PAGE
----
Tony Hawk lands world’s first 900 on a skateboard at X Games — 20th year anniversary

June 27, 1999: Tony Hawk lands world’s first 900 on a skateboard — 20 years ago, today… It’s the dawn of a new millennium. YouTube doesn’t exist. Cell phones barely work. And the 900 aerial on a skateboard has never been successfully landed by a skateboarder.

X Games is five years deep. Descending on San Francisco, the event has already pushed the boundaries of action sports. But another event remains: Skateboard Vert Best Trick. It wasn’t meant to happen. Tony Hawk thought he would struggle with the varial 720 for the majority of the competition, but he landed it early and started toying with an old idea: The 900.

Hawk had attempted the 900 many times in the past, but had never landed it. No one had. This time, at X Games, something felt different. He started coming close to landing, and continued pushing. The time on the competition eventually expired, and the television producers told Hawk to keep on trying the trick. Minutes later, with the world watching, Tony Hawk landed the world’s first 900 on a skateboard at X Games.

That moment was twenty years ago, and we still celebrate Tony Hawk’s boundless commitment to progression today. It’s part of our DNA at X Games, and we’re thankful that Tony helped us write it. Long live the 900!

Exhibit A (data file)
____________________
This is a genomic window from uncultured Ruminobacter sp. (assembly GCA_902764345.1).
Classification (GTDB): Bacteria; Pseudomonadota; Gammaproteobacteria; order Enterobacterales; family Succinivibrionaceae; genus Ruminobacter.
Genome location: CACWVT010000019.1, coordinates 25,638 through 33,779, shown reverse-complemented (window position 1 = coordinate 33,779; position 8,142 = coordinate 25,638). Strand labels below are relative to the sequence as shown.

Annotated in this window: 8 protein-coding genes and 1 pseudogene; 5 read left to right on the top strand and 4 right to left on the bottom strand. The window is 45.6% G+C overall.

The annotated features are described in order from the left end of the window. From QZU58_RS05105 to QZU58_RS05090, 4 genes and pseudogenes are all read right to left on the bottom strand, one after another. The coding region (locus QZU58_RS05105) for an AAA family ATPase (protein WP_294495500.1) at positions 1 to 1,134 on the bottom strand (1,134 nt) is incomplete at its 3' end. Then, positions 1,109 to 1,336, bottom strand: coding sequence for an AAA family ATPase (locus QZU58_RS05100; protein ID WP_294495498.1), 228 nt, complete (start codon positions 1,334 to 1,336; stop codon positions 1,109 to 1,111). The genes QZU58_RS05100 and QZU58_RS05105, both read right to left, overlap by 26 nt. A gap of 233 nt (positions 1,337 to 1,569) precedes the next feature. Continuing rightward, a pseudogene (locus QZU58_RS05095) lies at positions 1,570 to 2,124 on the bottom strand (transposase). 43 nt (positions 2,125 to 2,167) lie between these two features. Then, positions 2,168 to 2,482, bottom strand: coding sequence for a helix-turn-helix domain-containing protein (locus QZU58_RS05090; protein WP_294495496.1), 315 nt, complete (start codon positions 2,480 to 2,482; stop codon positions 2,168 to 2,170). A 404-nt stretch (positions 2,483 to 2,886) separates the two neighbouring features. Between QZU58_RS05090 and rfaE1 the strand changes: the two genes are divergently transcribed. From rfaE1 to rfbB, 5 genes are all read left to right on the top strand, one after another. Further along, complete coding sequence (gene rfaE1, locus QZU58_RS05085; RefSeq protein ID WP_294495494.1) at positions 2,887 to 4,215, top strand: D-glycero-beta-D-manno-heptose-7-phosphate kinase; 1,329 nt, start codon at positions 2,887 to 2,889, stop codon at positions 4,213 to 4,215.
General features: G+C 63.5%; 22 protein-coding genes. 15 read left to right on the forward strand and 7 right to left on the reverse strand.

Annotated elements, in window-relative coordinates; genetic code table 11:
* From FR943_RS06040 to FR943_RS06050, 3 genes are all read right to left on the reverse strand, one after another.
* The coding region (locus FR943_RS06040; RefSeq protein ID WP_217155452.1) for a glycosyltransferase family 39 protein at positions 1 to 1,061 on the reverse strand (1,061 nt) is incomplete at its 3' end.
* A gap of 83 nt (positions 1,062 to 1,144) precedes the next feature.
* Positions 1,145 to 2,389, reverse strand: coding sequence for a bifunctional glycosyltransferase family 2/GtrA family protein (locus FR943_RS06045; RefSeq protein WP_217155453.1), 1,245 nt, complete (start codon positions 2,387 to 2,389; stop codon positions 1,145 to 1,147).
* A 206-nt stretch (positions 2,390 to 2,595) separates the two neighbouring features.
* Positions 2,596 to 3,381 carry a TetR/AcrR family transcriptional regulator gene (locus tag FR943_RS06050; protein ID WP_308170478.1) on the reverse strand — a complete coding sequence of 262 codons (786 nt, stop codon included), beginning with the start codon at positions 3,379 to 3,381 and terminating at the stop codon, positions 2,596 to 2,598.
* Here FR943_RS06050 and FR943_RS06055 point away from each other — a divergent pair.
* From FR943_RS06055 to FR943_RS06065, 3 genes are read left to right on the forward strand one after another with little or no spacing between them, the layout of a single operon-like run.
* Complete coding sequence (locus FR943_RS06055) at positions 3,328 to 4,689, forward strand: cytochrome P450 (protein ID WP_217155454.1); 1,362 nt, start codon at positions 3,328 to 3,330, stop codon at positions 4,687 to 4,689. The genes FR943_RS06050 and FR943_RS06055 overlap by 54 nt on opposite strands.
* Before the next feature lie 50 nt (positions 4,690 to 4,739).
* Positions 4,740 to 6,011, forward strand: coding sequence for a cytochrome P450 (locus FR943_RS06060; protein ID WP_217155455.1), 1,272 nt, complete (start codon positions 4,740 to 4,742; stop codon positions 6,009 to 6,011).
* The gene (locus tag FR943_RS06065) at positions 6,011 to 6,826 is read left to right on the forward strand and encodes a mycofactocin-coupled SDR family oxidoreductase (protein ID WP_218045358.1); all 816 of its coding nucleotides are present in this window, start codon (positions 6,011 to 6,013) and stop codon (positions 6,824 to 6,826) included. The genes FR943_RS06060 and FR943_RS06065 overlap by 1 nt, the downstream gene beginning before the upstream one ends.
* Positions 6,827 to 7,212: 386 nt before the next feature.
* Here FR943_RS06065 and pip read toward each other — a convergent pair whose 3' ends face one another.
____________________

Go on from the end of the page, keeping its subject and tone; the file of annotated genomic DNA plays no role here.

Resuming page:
Featuring commentary from Jagger Eaton, Kelvin Hoefler, Nyjah Huston, Elliot Sloan, Mitchie Brusco, Tony Hawk, Andy MacDonald, Colin McKay and Sal Masekela.

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POWELL PERALTA PRESENTS: PROPAGANDA

Powell Peralta brings you their full length video Propaganda featuring Frankie Hill, Lance Conklin, Colin McKay, Paul Ruben, Cameron Martin, Ray Underhill, Frank Hirata, Sean Mortimer, Paolo Diaz, Lori Rigsby, Ray Barbee, Bucky Lasek, Lance Mountain, Tony Hawk, Lance Dahre, Jake Bradley, Eric Sanderson, Mike McGill, Steve Saiz, Chet Thomas, and Jesse Roach.

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Lakai x Baker Riley Hawk Collection

Riley came to Lakai after the launch of his Dad’s shoe, inspired by the commercial that Tony and Manchild had created. He wanted to do something similar, a conceptual commercial with a collection to match. Riley decided to create an 80’s Dogtown vibe with the shoes, apparel, and commercial. Baker was down to make it a co-branded project, and the rest is history.

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